In order to run a DBase application on the Macintosh, the user must simply move all appropriate files from the PC to the Mac. This can be accomplished via hard wire or modem with software like MacLink Plus from DataViz or Lap-Link from Traveling Software, through the use of an IBM compatible drive, or over a local area network like TOPS or 3COM. The company claims that any DBase III Plus application must work “immediately and perfectly” under FoxBase+/Mac and thus the Fox software is compatible with source programs (.PRG files), databases (.DBF files), memo files (.DBT files), memory variable save files (.MEM files), screen format files (.FMT files), report format files (.FRM files) and label definition files (.LBL files). Because of format differences, the first time you USE or SET INDEX TO a dBase-style index file, FoxBase+/Mac will automatically reindex the database. Though there may be an initial investment of time in the reindexing process, the whole procedure is seamless and accurate. Another initial task required in order to move applications is modification of printer commands to meet ImageWriter or LaserWriter specifications. An alternative is to load other printer drivers into the system disk and utilize a non-Apple printer.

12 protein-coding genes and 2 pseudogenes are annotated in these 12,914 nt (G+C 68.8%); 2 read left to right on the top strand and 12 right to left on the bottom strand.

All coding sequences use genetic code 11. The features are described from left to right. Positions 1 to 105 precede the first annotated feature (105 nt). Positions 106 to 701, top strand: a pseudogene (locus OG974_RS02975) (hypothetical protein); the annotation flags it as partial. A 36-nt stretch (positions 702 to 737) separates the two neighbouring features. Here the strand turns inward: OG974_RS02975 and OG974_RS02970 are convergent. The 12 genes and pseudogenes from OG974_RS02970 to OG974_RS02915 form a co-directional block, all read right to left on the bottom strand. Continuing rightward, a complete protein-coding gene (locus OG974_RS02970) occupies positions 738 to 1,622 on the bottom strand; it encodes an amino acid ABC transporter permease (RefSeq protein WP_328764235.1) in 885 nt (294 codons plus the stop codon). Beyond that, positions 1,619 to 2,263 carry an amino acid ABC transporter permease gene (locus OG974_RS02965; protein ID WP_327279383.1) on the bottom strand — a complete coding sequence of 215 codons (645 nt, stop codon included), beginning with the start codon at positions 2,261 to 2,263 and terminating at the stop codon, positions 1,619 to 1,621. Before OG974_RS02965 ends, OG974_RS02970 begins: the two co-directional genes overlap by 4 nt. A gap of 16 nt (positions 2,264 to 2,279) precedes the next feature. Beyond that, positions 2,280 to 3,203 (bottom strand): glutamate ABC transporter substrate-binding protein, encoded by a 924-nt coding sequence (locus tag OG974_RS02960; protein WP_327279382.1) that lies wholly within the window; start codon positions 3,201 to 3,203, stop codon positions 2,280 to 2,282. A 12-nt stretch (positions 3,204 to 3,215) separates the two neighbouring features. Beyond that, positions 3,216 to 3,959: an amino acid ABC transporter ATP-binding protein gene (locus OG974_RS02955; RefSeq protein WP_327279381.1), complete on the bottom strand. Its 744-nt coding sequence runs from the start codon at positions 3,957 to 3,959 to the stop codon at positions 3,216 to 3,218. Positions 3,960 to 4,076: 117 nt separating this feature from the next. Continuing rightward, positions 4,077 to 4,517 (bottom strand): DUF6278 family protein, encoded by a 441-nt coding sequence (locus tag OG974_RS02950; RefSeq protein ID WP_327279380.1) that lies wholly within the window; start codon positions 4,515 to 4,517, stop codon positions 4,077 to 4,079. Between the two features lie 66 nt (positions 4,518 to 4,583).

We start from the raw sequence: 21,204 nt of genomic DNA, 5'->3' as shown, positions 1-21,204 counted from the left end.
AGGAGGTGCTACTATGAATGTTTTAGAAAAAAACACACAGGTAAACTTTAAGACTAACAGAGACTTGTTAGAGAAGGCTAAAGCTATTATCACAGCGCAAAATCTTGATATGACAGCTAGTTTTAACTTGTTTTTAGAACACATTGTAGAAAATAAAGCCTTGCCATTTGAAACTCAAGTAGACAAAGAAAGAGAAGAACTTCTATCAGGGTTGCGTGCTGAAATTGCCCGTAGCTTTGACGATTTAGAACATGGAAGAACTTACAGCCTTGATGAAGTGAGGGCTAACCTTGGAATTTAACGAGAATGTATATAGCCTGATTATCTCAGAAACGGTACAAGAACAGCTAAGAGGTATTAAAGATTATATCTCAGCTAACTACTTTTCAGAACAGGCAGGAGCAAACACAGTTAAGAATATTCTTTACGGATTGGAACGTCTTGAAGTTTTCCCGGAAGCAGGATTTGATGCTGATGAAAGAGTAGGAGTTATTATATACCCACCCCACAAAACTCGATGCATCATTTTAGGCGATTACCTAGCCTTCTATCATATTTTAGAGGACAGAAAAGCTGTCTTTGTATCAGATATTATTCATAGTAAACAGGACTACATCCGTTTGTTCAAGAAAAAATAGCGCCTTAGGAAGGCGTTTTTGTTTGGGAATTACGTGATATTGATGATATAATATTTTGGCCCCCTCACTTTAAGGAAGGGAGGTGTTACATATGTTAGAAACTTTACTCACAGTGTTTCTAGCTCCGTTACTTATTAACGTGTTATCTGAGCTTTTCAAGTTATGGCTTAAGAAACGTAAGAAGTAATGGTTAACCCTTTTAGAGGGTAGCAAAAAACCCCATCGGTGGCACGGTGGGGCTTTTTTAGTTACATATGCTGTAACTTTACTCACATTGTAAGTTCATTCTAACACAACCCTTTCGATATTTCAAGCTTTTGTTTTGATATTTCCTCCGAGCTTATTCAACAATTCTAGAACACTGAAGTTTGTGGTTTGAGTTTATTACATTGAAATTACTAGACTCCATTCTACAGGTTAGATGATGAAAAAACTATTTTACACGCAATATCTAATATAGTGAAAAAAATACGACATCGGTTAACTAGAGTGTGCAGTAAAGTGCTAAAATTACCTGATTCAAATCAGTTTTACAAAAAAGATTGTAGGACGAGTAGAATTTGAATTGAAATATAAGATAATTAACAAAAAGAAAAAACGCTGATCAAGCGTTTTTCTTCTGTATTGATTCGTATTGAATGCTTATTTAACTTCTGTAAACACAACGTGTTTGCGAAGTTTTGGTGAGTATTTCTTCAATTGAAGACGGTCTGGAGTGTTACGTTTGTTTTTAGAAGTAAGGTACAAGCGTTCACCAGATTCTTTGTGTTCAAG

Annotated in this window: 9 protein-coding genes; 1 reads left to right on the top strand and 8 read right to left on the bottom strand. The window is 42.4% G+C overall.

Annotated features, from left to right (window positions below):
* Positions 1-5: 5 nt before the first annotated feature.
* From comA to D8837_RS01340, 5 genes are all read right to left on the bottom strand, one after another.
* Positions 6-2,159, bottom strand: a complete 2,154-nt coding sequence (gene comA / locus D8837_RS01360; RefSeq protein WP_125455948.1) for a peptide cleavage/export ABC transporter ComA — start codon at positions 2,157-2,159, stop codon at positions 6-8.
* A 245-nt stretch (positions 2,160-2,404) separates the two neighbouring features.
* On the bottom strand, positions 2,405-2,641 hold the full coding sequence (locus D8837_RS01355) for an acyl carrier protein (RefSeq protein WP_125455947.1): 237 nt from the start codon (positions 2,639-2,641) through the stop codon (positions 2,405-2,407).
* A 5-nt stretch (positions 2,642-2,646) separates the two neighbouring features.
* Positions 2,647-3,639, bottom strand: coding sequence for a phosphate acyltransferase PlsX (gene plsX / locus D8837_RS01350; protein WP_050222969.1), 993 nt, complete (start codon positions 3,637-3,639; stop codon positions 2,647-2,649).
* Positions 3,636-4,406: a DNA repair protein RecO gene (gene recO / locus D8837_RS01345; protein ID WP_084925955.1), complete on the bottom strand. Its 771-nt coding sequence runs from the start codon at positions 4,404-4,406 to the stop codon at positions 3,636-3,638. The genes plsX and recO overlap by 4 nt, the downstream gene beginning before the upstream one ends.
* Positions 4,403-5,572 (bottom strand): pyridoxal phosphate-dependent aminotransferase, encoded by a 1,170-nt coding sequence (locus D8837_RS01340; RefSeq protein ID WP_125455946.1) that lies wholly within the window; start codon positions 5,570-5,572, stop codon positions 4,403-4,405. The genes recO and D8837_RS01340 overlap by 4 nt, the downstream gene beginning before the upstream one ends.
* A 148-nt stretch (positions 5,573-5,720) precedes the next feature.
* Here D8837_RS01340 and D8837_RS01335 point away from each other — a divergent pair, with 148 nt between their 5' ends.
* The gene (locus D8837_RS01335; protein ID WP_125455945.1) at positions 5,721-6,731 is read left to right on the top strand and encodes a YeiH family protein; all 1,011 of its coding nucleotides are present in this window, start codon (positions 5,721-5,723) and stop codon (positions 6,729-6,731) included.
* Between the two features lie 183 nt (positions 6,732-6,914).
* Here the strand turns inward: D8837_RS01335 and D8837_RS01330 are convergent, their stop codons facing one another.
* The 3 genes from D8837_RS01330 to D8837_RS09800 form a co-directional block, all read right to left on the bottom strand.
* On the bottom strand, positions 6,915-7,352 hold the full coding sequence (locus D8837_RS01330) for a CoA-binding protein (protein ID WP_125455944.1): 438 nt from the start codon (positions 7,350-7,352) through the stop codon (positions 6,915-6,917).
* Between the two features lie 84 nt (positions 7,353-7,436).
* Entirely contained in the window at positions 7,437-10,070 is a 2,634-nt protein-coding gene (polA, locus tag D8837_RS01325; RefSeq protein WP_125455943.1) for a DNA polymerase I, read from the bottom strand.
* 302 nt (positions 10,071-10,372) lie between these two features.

FoxBase+ made a name for itself in the PC world by offering DBase compatibility with incredible speed, and the Mac version of the software does not disappoint in either category. Our tests confirmed that this software leaves DBase Mac in the dust on a Macintosh II with 1 megabyte of RAM and a 40 Meg hard disk. Some sample benchmarks include 5.5 seconds for FoxBase to append 1000 records to a file while dBase Mac took 153.8 seconds for the same task. FoxBase took about 25 seconds to sort a 2000 record file while dBase Mac more than doubled that, and incredibly FoxBase took 3.5 seconds to index a field in the same file while dBase ate up 115.5 seconds. Benchmarks aside, FoxBase+/Mac has a more responsive “feel” than DBase Mac. Somehow, the Fox Software programmers avoided the Macintosh screen refresh problem so prevalent in DBase Mac, Full-Write, and much of the new integrated software.